I have an investment in a third project (in Philadelphia) that is converting a disused industrial building into mixed-use with residential and I hope that one succeeds, but I haven’t received an update since it was funded. Update: I inquired and the project owner sent me the update they sent in the last couple of months, which I seemed to have missed.
I believe in the Small Change mission, and crowdfunding broadly, but once I made my third investment I paused so that I could wait to see what happens with all of the projects.
The book is about her father, and the history of racist housing policies and displacement in Chicago’s West Side. Mark Satter, who died of heart problems when he was 49, owned several properties in Lawndale and Garfield Park.
One of them was a 12-flat in West Garfield Park at 3901 W Jackson Blvd, one block west of the eponymous park. Mark died in 1965, and the properties reverted to a trust he had set up, controlled by his wife, Clarice. Mired in debt to contractors and the mortgage, Clarice had family friend, Irving Block, sell the four properties.
3901 W Jackson Blvd eventually became the property of L.J. Epstein, a known slumlord, in 1967. (It’s unclear in the book, and online deed records don’t go that far back, if it was owned by someone else between Clarice selling it and L.J. acquiring it.)
Less than two years later, though, because of L.J.’s neglect of the building, Judge Kral placed it in receivership because of the activism of Ruby Kirk, a Black tenant from Tennessee.
The judge made Ruby the receiver, because the judge perceived that she cared about the building more than the owner. Ruby created a non-profit corporation on Monday, September 22, 1969, called “Chicago’s Best Landlord, Inc.” (It was involuntarily dissolved on February 1, 2003.)
Beryl wrote that during the remodel the corporation’s name was engraved into the stone above the front door. Along with the initials of the tenants at the time. As I was reading it I thought that stone had to still be there, and since I was biking over to Garfield Park for some hot air balloon training with a couple friends, I would stop by.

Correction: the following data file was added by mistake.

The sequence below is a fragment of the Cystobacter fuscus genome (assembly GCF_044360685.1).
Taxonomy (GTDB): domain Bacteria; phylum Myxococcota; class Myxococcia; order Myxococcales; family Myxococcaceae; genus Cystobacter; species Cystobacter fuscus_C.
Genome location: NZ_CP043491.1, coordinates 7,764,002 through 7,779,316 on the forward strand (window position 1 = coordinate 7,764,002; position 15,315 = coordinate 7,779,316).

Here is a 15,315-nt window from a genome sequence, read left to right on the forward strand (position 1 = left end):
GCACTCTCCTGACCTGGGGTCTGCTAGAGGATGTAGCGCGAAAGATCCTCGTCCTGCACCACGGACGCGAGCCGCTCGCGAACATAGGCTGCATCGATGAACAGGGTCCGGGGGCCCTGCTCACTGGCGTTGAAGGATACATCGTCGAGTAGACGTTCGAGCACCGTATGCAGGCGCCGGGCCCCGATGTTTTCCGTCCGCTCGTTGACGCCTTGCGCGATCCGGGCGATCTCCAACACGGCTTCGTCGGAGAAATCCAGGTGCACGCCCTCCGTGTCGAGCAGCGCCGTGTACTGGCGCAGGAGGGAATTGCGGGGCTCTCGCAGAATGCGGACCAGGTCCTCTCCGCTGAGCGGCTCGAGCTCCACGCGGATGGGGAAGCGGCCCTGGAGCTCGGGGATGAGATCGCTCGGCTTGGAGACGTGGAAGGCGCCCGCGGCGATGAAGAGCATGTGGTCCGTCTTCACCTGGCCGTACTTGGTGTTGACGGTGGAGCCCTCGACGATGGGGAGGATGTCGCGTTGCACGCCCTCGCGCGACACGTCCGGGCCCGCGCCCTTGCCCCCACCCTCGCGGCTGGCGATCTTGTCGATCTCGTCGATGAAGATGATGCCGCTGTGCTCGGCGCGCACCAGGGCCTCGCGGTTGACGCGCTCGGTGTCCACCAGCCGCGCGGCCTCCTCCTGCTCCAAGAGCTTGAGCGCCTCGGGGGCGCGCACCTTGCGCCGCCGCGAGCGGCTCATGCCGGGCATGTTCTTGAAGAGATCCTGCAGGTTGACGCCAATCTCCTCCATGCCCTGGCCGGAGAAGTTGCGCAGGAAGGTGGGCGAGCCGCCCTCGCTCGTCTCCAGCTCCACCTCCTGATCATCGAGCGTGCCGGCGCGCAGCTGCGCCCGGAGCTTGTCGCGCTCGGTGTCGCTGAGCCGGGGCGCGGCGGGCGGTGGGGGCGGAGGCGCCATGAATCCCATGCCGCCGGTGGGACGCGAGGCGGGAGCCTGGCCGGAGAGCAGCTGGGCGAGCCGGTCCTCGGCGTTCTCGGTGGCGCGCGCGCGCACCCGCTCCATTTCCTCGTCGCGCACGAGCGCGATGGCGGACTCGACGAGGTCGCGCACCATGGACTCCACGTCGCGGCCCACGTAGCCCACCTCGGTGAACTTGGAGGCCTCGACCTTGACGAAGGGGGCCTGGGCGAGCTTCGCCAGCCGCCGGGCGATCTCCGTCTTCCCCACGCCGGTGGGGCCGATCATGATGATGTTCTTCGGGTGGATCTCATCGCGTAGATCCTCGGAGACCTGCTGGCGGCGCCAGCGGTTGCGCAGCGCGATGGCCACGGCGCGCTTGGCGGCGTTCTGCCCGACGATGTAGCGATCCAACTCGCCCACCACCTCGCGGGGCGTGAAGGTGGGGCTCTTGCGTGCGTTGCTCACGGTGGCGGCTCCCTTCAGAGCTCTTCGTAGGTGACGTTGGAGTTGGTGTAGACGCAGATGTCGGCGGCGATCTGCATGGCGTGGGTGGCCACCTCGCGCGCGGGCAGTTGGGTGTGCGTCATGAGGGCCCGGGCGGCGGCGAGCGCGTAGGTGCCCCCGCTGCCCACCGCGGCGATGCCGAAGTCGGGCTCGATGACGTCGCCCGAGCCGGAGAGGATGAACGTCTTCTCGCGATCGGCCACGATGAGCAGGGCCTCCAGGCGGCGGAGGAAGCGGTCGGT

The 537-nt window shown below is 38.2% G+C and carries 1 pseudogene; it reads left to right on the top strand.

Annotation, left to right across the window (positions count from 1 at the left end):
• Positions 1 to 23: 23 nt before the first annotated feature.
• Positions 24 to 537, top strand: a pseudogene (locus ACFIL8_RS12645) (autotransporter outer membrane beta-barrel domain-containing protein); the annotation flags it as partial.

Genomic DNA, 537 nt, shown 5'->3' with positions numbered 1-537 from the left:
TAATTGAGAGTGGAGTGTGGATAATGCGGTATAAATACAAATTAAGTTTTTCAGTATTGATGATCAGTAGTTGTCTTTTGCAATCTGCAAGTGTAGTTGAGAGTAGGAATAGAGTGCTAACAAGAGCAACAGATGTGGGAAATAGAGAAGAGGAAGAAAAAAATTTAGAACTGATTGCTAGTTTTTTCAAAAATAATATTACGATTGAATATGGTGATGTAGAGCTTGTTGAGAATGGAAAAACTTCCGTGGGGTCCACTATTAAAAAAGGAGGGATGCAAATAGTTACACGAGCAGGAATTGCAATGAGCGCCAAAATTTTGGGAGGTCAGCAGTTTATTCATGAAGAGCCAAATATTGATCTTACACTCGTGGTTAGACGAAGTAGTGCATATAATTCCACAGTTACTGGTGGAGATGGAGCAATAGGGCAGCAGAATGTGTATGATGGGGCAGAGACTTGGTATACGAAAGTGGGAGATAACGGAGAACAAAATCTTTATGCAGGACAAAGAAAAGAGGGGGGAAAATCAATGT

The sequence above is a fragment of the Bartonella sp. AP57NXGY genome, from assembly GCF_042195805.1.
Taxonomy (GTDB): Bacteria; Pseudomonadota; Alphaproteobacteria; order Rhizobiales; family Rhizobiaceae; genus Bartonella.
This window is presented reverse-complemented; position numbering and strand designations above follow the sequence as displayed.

Ruby was also successful in pressing First National Bank of Chicago to issue a loan to her, a Black woman, when banks refused to lend to Black people as the Federal Housing Administration refused to insure the loans. If you’re from around here, you may remember that First National Bank merged with Banc One to become Bank One, which then became part of Chase. Chase is the second largest loan issuer in Chicago, and still has a “hard time” lending to Black people. It was also then, however, that the federal rules changed and FHA would insure mortgages in Black neighborhoods.
Chicago’s Best Landlord, Inc. owned the 12-flat from 1969 until 2001, when the U.S. Department of Housing and Urban Development (HUD) foreclosed the property. First National Bank had assigned the mortgage to HUD in 1976.
Peter Gritzanis purchased the property for $270,000, according to the deed recorded on June 28, 2001, at the Cook County Recorder of Deeds office. It looks like Peter stopped owning it in 2012.
I visited new-to-me cities in the United States, went to Mexico for the first time ever, and returned to Canada for the first time in over 10 years. I also rode a lot of new transit – including bike share – systems, which are denoted.
Oh, and I [brag] flew in United Polaris business class* [/brag] to New Zealand with my mom, after which we also visited Australia. Sadly, it’s now been over 2.5 years since I’ve traveled in Europe.
Two ferries in front of Sydney Opera House at Circular Quay in Sydney, Australia.
Aside: Transit advocates already know this: Every city I visited outside the United States had bus lanes. And not just a few here and there, but everywhere. On every route, in every city and suburb.
Here’s where I went in 2019 (in chronological order) (links go to photo albums on my Flickr):
I rode Brightline (now Virgin Trains); to Ft. Lauderdale in economy and from Ft. Lauderdale in first class. That meant use of the lounge, unlimited snacks and alcoholic beverages.
Metrobus – The bus is the best way to get your cute butt over to sunning on South Beach. Miami-Dade Transit also uses an app to sell QR-code based tickets that you show to a bus driver and scan to board Metrorail.
Metromover (the free people mover in downtown Miami)
I also rode a scooter for the first time, and I rode a bike for a few hours.
Métro, the ultra cheap and frequent subway, of course! I rode it out of the airport to a station 100 meters from my hotel.
Métrobus – my first BRT, and it was stupendous.
Bike share – A tourist from the U.K. asked me what the conditions were like cycling around the city. I said that depends on your comfort riding a bike in a busy big city, which is something I’m used to. After you observe and adapt to the different driving conditions and customs, it’s really no different than biking in Chicago or New York City.
Jitney bus. I forget what it’s called locally. This particular bus driver was plying a main street in a CDMX-branded purple bus that he apparently owned, looking for fares and once the bus was full (no more standing room), he pushed down on the accelerator to the nearest subway station.